Iraq: Kurds Debate Whether to Push for Independence
Kurdish representatives seemed unwilling to move back to the “pre-June 9” Iraqi governing structure that entails taking orders from Baghdad. A Kurdish representative said after a meeting with Secretary of State John Kerry in Washington Wednesday, “we are not ready to go back to pre-June 9,” when ISIS began its blitzkrieg-like campaign throughout Iraq.
“We are not willing to go back to the previous formula of Baghdad to control and dictate,” said Fuad Hussein, chief of staff to the president of the Kurdistan Regional Government. He continued, “There is a new state between us and Baghdad, ruled by a terrorist group. In the end we believe in self-determination.”
Massoud Barzani, the President of the Kurdistan Regional Government, has called for a referendum to decide upon independence as a Kurdish sovereign state.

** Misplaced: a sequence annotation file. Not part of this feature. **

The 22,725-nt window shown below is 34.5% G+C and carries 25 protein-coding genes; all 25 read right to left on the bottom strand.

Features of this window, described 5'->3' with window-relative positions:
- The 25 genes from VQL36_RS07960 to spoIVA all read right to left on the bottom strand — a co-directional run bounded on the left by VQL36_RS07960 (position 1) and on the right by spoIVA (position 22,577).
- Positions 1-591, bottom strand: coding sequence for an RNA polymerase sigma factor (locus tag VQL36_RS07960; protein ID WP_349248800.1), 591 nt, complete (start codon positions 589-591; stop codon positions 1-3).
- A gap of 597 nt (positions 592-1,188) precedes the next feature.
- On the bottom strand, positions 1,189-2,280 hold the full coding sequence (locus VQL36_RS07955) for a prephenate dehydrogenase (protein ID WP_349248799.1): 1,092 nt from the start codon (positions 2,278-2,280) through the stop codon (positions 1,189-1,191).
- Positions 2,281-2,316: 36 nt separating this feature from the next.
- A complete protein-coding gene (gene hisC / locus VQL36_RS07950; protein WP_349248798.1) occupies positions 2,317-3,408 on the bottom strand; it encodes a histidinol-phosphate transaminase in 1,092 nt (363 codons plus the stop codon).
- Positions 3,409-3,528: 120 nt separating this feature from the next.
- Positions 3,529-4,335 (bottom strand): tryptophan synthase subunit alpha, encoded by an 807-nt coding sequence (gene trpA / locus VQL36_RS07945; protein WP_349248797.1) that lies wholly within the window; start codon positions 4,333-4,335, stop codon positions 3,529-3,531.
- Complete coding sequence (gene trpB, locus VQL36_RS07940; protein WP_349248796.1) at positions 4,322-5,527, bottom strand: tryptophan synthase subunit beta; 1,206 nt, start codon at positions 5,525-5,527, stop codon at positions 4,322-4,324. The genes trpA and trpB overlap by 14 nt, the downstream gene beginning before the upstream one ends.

Kurdish representatives walked out of a meeting convened by Iraq’s new parliament Tuesday, citing frustration with Sunni and Shiite members failing to nominate new representatives to form a government. However, Hussein said the Kurds would send representatives to the next parliamentary session in Iraq on July 8th.
The Obama administration has so far insisted upon a united Iraq state, going as far as to reject the Kurdish sale of oil without Baghdad’s approval. Kerry, however, recently admitted that it would be “very difficult” to imagine Iraq realistically staying as one unified entity.
Israel expressed a far different tone than the Obama administration in expressing its support for an independent Kurdistan.
On Sunday, Israeli Prime Minister Benjamin Netanyahu, speaking at Tel Aviv University in Israel, said: “We need to support the Kurdish aspiration for independence. They deserve it.” Netanyahu said the Kurds are “a nation of warriors, that have proven their commitment to political moderation, and they’re worthy of their own political independence.”
Israel’s Kurdish population, estimated at 200,000 people, has largely expressed support and enthusiasm towards the promise of an independent Kurdistan. “The National Organization of the Jews of Kurdistan blesses the Kurdish people with independence, and sees a shared fate between the Kurds and the state of Israel, the people of Israel and especially the Kurdish Jewish community,” said the chairman of the organization, Yehuda Ben Yosef.